Once every member of the band (who wanted to improvise) has finished his or her solo, you would normally return back to playing the actual theme of the song. You call this the “head” or “head arrangement”. But on some occasions players may slot in “trading fours” (or indeed trading twos or eighths).

You may sometimes see a musician pointing to his head on a band-stand – this is the signal for everyone to return to the head of the piece.

Within a jazz performance the lead player would usually play the head first, which would be followed by the solos (of each band member who wanted to improvise) and the head to finish. So the most common form for a jazz quartet consisting of sax, piano, bass an drums playing a standard would be:

1st Solo (Sax, probably 3-6 Choruses)
2nd solo (Piano, probably 3-6 Choruses)
Option 3rd/4th Solo (If drums/bass probably often one chorus, but could be longer)
Optional trading Twos/Fours/Eighths

Take care,



What does "Trading Fours" mean?

Trading fours is not something you should walk up to a person on the street and enquire about.

“Hey. Do you want to trade fours?”

Or they might well reply:

“You’re asking for a bunch of fives!”

But on the jazz bandstand this is a very common technique used to introduce a little variety into a piece.

Once members of the band have finished their improvisation, you would normally return back to playing the actual theme of the song. You call this the “head” or “head arrangement”. But on some occasions players may slot in “trading fours” (or indeed trading twos or eighths) before playing the head to finish the performance.

Now trading fours involves the following: the lead player (saxophonist for example) improvises four bars, then a different player (pianist for example) improvises four bars. The lead player does another four bars and the 2nd player another four, etc.. All of this is done over the form of the piece, so you could do several choruses of fours. The shape of this is in the form of a musical conversation, so the two players usually react musically to the phrases in the four bars the other player has just played. Quite often the lead player in the group will “‘trade” fours with the drummer, as this means the texture of the whole piece changes. This would mean that while the lead player is playing his four bars, the whole band would still be accompanying him, but the drummer would usually play his four bars solo (though the pianist and bassist may but in little stabs here and there).

Now you could also trade 8 bars or 2 bars with someone, but 4 bars are most common, as is usually “feels” like the right length. This would obviously again depend on the speed of the piece, so you may want to trade “8’s” on a really fast piece, but “2’s” on a slow ballad.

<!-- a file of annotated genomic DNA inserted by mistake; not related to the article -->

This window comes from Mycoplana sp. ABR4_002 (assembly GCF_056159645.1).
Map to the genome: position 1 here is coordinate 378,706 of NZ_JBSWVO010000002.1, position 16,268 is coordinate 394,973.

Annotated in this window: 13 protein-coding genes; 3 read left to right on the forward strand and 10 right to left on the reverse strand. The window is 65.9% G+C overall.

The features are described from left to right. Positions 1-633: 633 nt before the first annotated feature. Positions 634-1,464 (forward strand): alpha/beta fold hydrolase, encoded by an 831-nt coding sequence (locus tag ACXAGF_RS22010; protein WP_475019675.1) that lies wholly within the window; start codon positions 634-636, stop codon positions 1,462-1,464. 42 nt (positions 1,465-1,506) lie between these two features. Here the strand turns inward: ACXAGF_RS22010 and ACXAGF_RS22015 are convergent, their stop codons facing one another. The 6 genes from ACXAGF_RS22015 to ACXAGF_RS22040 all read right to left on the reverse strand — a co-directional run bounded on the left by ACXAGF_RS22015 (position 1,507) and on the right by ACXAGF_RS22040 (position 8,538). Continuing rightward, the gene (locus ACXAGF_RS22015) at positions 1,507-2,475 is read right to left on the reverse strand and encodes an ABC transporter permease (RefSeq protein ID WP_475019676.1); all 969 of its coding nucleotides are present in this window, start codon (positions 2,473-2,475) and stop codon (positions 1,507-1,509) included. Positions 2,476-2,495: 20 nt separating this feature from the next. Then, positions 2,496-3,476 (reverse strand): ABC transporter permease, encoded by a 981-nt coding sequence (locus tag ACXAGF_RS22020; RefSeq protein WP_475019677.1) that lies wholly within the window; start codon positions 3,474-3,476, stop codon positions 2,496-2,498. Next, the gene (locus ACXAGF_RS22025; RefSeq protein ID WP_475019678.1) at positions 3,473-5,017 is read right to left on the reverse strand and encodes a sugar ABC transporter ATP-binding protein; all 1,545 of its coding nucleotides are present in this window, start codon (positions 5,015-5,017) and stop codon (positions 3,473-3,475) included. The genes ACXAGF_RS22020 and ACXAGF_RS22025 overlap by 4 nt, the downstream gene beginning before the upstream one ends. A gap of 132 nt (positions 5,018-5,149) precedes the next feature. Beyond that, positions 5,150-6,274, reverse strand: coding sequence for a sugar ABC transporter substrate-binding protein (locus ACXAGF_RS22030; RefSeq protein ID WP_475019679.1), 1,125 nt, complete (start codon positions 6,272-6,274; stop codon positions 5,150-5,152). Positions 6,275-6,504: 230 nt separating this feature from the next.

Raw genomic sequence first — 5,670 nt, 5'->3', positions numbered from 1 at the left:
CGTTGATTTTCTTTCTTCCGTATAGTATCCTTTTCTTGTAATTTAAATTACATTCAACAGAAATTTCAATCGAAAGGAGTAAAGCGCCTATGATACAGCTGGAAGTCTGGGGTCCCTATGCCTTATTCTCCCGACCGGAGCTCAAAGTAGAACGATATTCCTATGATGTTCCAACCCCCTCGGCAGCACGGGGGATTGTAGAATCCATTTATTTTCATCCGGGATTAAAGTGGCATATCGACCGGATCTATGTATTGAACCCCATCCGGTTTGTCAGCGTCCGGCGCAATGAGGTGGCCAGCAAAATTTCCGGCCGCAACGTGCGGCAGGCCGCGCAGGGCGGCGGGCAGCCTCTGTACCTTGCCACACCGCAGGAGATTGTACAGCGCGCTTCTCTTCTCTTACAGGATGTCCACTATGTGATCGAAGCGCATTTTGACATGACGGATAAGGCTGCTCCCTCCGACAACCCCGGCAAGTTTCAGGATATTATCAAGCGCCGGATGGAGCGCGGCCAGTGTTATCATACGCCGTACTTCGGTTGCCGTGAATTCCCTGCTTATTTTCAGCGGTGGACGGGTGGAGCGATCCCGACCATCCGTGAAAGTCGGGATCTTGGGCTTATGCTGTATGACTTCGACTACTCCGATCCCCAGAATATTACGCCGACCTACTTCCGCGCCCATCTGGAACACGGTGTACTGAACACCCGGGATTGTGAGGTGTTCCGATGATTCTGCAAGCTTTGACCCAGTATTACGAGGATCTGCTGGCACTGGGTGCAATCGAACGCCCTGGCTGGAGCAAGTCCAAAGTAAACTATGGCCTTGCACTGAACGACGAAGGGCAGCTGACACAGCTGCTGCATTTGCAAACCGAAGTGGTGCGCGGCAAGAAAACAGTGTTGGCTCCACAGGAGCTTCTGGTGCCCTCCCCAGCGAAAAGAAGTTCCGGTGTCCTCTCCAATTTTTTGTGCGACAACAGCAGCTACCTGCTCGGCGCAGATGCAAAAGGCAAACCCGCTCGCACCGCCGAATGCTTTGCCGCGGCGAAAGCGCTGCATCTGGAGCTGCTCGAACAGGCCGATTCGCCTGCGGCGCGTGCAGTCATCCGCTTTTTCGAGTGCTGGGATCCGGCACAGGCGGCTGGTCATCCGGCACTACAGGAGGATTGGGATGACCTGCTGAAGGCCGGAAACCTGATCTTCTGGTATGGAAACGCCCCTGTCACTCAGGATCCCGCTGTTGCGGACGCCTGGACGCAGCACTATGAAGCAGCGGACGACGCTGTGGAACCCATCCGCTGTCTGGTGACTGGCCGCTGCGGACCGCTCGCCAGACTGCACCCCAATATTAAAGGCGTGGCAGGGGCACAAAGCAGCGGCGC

How would you know when the lead player wants to start trading fours? Well there may be a prior agreement that you want to trade fours on a specific piece. Sometimes however, it is better to be spontaneous. If the lead player, after, say the piano improvisations, will start soloing again rather than returning to the main tune, then this would usually indicate to the rest of the band that it’s time to trade fours. The lead player might then, through a little nod indicate which player he wishes to trade fours with.

Of course there are many silly variations of this one could some up with. Trading fours around the band for example, or trading odd numbers – though this is tricky and has great potential for a train wreck (the performance falls apart) as well as sounding a little contrived and not fitting onto the lengths of a “standard” (32 bars). The scenarios I outlined above however are the most common.

Lincoln Jaeger


The crazy cats have taken their horns and are woodshedding!

Yes indeed. You may ask yourself what this crazy headline is all about.

Well, haven written about how daunting it can be to get into the music of jazz, I thought I might use this blog to talk a little about the strange lingo, the colloquialisms, the vernaculars, call it what you want, basically the inside language that exists in the world of jazz.

Let’s start by de-mystifying the header shall we?

Cats = musicians (though most of you probably already knew this)
Horn = instrument (even if it’s now a horn!)
To Woodshed = to go and practice. This comes from the fact that some musicians have been known to go and practice in the shed in the garden. Most likely because practising can be quite a horrible cacophony for anyone to be subjected to.

So one could imagine a conversation between two jazz cats going something like this:

Cat A (Steve McQueen): “How’s your chops”
Cat B (Miles Davis): “My chops is beat”
Cat A: “Two bad – too much time in the shed?”
Cat B: “Naah, too much blowin on these gigs lately”
Cat A: “Oh yeah, been tryin’ out your new licks?”
Cat B: “Uh-huh, got some bad new hot licks!”
Cat A: “Good gig, was it?
Cat B: “The whole band was in the pocket”
Cat A: “Sweet, the whole bad was in the crease”


In plain English:

Cat A: “How is your playing” (chops could also refer to the lips of a brass player – they tend to get fatigued easily)
Cat B: “I’m worn out / I can’t play well / My lips/fingers etc are hurting”
Cat A: “Too bad – have you been practising too much?”